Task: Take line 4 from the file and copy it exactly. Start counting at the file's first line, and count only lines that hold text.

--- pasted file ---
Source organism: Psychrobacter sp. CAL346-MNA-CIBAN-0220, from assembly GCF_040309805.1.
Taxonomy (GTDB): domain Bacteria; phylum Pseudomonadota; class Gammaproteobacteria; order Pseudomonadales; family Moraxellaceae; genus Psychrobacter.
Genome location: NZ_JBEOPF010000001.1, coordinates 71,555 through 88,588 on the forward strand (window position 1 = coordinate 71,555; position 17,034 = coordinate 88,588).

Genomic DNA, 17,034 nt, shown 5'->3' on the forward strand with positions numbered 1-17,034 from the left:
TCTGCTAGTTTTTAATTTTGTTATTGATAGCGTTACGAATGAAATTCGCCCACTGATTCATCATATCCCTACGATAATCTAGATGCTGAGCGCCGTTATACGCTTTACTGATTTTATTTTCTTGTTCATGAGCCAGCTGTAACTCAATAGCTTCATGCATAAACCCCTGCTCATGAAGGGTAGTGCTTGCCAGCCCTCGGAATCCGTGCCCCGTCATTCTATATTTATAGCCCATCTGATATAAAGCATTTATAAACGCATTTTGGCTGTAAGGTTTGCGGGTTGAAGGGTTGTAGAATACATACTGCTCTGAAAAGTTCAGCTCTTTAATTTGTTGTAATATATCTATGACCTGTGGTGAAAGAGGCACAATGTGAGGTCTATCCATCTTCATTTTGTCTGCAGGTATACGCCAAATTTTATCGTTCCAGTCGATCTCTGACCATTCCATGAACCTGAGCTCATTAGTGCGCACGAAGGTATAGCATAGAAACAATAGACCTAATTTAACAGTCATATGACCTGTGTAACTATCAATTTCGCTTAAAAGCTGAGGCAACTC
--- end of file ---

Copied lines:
Genomic DNA, 17,034 nt, shown 5'->3' on the forward strand with positions numbered 1-17,034 from the left: